A Lesson on the Universal Church

Photo Credit: Tomi Knuutila
Photo Credit: Tomi Knuutila

I had the day off work so, naturally, I was looking for a place to go for daily Mass.

No, I’m not really that pious but I try and I thought I’d try something new this time.

One thing I love about the Catholic Church is its universality.

Truly, the Catholic Church looks like the Church described in the Bible. The Church that Jesus prayed for in his High Priestly Prayer; the Church written about by the apostles—like when Paul wrote that we are one Church and celebrate one Eucharist.

The Catholic Church fits this bill, which was a big pull for me in my conversion.

The parish church I’d decided to visit was one I’d never been to before: a five-minute drive away and run by a little-known order of missionary priests. It seemed interesting, but my interest quickly turned to panic as I pulled up to the massive stone building and tried to find parking.

Once, twice, and on my third pass I decided that there simply wasn’t any place to park.

They didn’t have a parking lot—so how did anybody go to church here?!

No parking lot, no street parking, and no signs indicating where an interested parishioner might pull up their car.

It wasn’t going well and the ten generous minutes I’d allotted myself to “find parking” were quickly ticking away.

On my fourth pass I noticed an older man with a coffee cup pacing up and down the block. “Do you know where I can park for the church?” I called out as I slowed down. “Well, basically nowhere,” he sighed, “but there are a couple of spots around back if they’re still available.” He directed me on how to pull around the building, through a neighbouring school’s parking lot, and to the rear of the rectory where a tiny five-car lot provided parking for daily Mass goers.

I made it, and let loose a sigh of relief, but my elation quickly turned into terror as I tried door after door on the massive church building only to find each one locked.

It seemed that the universe was conspiring against me attending this particular Mass.

After trying a dozen different doors, each one locked, checking and re-checking the schedule of Masses on my phone, I decided that something must be wrong. Someone made a mistake. There’s no Mass to be had.

And so, disappointed, I headed back to my car.

Passing the coffee cup man one last time I thought I may as well ask about Mass too.

“Do you happen to know if there’s Mass today?” I said having no idea who he was or if he’d know a thing at all about the church he was pacing in front of.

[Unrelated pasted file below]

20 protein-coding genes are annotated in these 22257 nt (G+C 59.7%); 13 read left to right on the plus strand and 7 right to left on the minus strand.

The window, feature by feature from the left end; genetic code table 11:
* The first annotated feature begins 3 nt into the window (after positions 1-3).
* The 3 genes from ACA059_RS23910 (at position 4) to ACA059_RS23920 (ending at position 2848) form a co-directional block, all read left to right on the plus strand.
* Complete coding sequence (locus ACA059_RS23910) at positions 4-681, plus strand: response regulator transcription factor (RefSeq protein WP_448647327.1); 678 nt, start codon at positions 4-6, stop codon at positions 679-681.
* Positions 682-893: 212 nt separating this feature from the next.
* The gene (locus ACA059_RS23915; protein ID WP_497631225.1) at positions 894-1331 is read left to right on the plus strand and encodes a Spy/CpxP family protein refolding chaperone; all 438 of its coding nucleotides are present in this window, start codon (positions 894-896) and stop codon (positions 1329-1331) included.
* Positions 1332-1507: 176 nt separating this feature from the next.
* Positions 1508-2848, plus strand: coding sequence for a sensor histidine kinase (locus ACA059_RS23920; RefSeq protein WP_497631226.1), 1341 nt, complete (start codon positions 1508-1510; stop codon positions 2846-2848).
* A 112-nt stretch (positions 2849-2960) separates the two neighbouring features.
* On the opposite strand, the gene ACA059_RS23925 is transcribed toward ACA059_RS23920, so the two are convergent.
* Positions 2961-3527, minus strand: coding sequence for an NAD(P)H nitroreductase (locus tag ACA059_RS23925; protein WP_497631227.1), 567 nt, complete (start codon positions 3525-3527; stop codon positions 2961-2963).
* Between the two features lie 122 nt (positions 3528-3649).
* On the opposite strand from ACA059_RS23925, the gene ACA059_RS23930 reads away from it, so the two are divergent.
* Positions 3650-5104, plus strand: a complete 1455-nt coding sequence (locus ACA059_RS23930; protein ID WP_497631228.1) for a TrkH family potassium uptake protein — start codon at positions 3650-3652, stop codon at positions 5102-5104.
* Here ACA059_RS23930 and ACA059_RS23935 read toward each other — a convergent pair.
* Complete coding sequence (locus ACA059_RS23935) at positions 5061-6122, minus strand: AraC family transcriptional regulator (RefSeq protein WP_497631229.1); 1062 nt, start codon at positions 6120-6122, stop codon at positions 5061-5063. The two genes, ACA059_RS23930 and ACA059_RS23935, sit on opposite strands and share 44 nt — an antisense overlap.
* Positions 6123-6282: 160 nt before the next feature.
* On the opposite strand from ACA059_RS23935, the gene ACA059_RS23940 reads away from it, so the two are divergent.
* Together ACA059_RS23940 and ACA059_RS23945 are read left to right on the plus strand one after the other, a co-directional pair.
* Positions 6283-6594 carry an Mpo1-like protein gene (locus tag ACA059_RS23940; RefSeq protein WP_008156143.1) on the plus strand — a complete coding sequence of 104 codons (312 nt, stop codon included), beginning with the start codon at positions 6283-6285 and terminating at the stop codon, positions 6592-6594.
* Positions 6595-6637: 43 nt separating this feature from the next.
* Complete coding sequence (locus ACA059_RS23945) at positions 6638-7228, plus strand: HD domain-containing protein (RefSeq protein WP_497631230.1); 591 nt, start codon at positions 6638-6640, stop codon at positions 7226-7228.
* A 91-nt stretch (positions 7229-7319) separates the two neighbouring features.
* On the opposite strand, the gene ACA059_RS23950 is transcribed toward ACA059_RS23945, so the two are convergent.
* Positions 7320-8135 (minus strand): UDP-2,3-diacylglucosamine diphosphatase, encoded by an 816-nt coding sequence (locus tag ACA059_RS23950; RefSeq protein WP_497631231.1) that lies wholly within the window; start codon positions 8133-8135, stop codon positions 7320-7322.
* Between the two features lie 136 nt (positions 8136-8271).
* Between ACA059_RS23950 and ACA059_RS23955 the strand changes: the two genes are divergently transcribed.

“Oh!” he exclaimed, “Of course! I’m sorry, I should’ve known!”

Quickly, the man introduced himself as the pastor of the parish, shaking my hand vigorously, and leading me by the elbow to a narrow stairway at the back of the rectory which led down to a basement door.

“The Mass is in the rectory chapel,” he said, “But you couldn’t have possibly known that. We’re a small community and don’t usually get visitors!”

Relieved that I’d made it I tucked into the small room and quickly found a chair under the curious eye of the ten or so other people already seated in the chapel. No, they don’t get visitors, and I certainly must be a curiosity.

A couple of years ago, before becoming Catholic, this kind of a situation would’ve made me anxious.

Worshipping together with ten complete strangers in a tiny little wood-panelled basement room would’ve seem odd and, certainly, uncomfortable.

I wouldn’t have known what to say and when to say it; I wouldn’t have known when to stand, sit down, and kneel. I wouldn’t have had a clue what was going on.

As a younger Evangelical it would’ve seemed foreign, pagan, and even wrong.

But, to my amazement, in the years since my conversion so much has changed.

And there, in that basement chapel, I recognized that for maybe the first time.

This particular Mass was incredible in its simplicity and beauty.

The massive, thickly accented African priest slowly and carefully pronounced his words as he worked through the motions of the Mass. His homily was delivered with great intention, in broken and deliberately chosen English and the whole meaning of the Mass was made that much more palpable by the sheer effort he was obviously exerting to do it all in a foreign language.

Not loss on the small group of parishioners.

And when it was all over and I climbed the steep stairs back outside to the parking lot I went away with a decidedly mystical, light feeling—without incense, without bells, without the beautiful architecture and the High Church trappings which can often inspire such feeling.

Instead, such a simple Mass, celebrated in the cramped basement of an ancient rectory with a handful of strangers was easily one of the most beautiful experiences of the Eucharist I’ve ever had.

Later, when I told a good friend of mine, a non-Catholic Christian, he looked at with me a funny expression and simply said, “Well, of course. Isn’t that the Universal Church you’re always going on about?”

And, yeah, I guess he’s right.

That the Mass is the same whether in St. Peter’s Cathedral or the basement of a church rectory is something beautiful, remarkable, and true.

It’s that sameness that literal universality which makes the Mass, and the Catholic Church, so beautiful to me. That our Mass is the same everywhere. That we worship, truly, in one accord. United.

This, I thought, as I climbed those stairs and went off out into the world, is exactly what was meant be the Body of Christ. Limbs extended, to every corner of the earth.

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